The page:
general subject, but I think celebrating these moments in our 
nation's life that are truly historic, like the one we had this past 
week here and like the one we had 50 years ago are part of coming to 
better and deeper understandings about what it means to be one 
America, which is a theme that the President will be stressing often.
	     Q	  Mike, I don't know how far you will go into the DNC 
documents today, but one document suggested that there was a 
fundraiser where it was intended that Nancy Soderberg would appear 
and share a table with James Riady.   Don't know if it actually 
happened, but in principle, is it proper, is it improper, is it 
unusual for somebody of that rank to attend a fundraiser?
	     MR. MCCURRY:  I'm not familiar with the document or the 
circumstances, so I'll have to refer you to those who know more about 
	     Q	  Mike, does the President plan to have any sort of a 
semiofficial meeting with Mayor Giuliani while he's in town?
	     MR. MCCURRY:  To go over parking tickets and things?  
(Laughter.)  I don't know and I don't know whether the Mayor is 
actually going to be there.  Anyone know?  If the Mayor is there, I 
know the President will look forward to seeing him.  He highly values 
and respects the Mayor and they talk from time to time about issues 
affecting urban life an America and issues related to New York in 
	     Q	  What else is he doing with the day, then?
	     MR. MCCURRY:  He's -- of course, as you know, he's got 
an event at Mark Knoller's alma mater early in the day which is, some 
will say, the important and interesting moment.  It's a "Kick Butts" 
event at Adries Hudde Middle School in Brooklyn.  He then goes to a 
DCCC luncheon at the Brooklyn Botanical Gardens and then a little bit 
of down time before they go out to Shea.
	     Q	  Some critics of the Attorney General say that the 
decision on an independent counsel should be triggered not only by 
the specifics of the law, but also if there is a need in terms of 
public confidence for there to be an independent inquiry.  I wonder 
if the White House is, at all, persuaded that that's a legitimate 
	     MR. MCCURRY:  The White House and the President believe 
that she should make the decision based on the law.
	     Q	  Mike, do you get the feeling there will be any 
ambassadorial appointments this week?
	     MR. MCCURRY:  There will be sometime this year, but I 
don't guarantee they'll be happening this week.  (Laughter.)
	     Q	  How about this one?  Is the White House aware 
of -- does it have any knowledge about North Korea deploying Rodong 
missiles as the Japanese foreign minister said today?
	     MR. MCCURRY:  Well, the status of knowledge I might have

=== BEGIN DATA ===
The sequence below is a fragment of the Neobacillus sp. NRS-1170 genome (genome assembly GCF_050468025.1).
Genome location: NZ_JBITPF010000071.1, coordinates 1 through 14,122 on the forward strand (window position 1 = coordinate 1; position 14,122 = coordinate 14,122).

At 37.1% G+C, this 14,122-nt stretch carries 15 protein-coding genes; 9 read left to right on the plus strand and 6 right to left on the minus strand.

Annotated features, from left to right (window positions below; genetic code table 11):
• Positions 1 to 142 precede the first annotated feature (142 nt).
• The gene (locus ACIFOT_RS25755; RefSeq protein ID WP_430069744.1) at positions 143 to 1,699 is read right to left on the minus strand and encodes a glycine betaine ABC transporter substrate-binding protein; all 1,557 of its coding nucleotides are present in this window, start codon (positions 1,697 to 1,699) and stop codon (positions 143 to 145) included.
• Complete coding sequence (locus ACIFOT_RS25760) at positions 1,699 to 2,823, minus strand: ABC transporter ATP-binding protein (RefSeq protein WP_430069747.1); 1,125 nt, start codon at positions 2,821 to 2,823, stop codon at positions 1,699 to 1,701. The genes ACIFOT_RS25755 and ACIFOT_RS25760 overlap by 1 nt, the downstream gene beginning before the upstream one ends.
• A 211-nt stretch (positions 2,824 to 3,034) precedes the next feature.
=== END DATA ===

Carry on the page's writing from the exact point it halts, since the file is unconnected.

on that is heavily restricted in its public availability because some 
of the stories you've seen make reference to intelligence 
information, but we have long been concerned about North Korea's 
missile program.  Indeed, we have a venue within the dialogue that we 
current have to raise our proliferation-related concerns.  And we've 
got a round of talks scheduled for New York City in May in which we 
have a venue for pursuing some of our proliferation objectives.
	     And one of the things we are doing as we carry out 
aspects of the agreed framework is to address some of the specific 
proliferation matters that we have concern about.  It is one of the 
values of that process stemming from the 1994 Geneva agreement that 
we have a venue for raising precisely the concerns that you mention 
we might have in that very volatile region.
	     Q	  If I could try again on Speaker Gingrich and 
Senator Nickles' comments -- what is -- we'd assume since you don't 
want to -- you decline to go beyond your initial comment on that -- 
that you feel the comments were proper and not an attempt at 
	     MR. MCCURRY:  I think the gave you a nice crisp sound 
bite that you can use on that subject.
	     Q	  I'm looking for an answer though.  (Laughter.)
	     MR. MCCURRY:  I gave you a very good answer.
	     Q	  When?
	     MR. MCCURRY:  I gave you a sense of what we feel about 
the matter already.
	     Q	  Mike, among the papers the DNC released today, I 
couldn't hear the question up front, so maybe I'm repeating 
myself -- were a list of names of the -- DNC of people they would 
have liked to have seen the President appoint to positions.  How much 
weight was given to that list?
	     MR. MCCURRY:  Well, most of the individuals they named 
were people already known to the President because they had been